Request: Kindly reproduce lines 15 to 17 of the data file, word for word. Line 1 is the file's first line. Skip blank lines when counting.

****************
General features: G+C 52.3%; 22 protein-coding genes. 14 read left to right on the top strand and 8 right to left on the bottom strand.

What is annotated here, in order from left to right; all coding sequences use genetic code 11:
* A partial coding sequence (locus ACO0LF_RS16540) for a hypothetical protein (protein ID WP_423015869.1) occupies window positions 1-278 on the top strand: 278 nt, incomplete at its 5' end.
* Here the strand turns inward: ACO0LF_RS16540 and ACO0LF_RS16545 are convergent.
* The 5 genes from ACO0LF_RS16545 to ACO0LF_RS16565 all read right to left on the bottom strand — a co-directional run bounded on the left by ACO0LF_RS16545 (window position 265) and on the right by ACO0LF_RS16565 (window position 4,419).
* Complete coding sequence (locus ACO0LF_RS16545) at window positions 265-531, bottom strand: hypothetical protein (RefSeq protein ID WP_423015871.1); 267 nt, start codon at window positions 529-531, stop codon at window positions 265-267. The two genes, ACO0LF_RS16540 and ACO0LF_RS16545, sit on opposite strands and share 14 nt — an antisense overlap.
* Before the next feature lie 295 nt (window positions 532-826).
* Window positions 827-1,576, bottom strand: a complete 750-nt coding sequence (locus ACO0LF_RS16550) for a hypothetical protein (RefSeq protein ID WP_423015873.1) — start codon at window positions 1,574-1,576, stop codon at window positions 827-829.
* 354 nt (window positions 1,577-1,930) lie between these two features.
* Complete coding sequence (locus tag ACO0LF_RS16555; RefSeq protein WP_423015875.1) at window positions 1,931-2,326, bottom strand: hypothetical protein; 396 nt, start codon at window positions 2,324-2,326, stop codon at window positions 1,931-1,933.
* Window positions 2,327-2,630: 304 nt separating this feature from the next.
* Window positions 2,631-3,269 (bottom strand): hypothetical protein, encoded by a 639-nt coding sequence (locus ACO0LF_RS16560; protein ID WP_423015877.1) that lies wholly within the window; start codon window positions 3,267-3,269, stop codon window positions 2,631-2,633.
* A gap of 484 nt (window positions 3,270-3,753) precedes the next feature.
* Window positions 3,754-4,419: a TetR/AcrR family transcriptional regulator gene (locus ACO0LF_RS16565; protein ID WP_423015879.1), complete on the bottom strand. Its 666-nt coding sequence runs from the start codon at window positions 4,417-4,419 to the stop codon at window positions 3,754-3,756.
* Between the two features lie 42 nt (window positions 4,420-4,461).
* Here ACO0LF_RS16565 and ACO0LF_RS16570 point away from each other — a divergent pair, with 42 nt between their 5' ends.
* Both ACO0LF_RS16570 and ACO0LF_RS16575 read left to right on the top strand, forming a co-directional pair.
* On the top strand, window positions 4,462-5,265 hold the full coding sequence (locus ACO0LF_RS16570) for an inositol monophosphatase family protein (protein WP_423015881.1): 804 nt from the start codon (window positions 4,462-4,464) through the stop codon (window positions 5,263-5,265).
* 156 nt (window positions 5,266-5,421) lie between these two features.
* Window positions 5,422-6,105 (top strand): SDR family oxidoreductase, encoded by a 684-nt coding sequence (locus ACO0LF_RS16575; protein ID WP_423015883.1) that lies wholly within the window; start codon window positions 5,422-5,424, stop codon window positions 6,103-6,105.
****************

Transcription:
* Between the two features lie 42 nt (window positions 4,420-4,461).
* Here ACO0LF_RS16565 and ACO0LF_RS16570 point away from each other — a divergent pair, with 42 nt between their 5' ends.
* Both ACO0LF_RS16570 and ACO0LF_RS16575 read left to right on the top strand, forming a co-directional pair.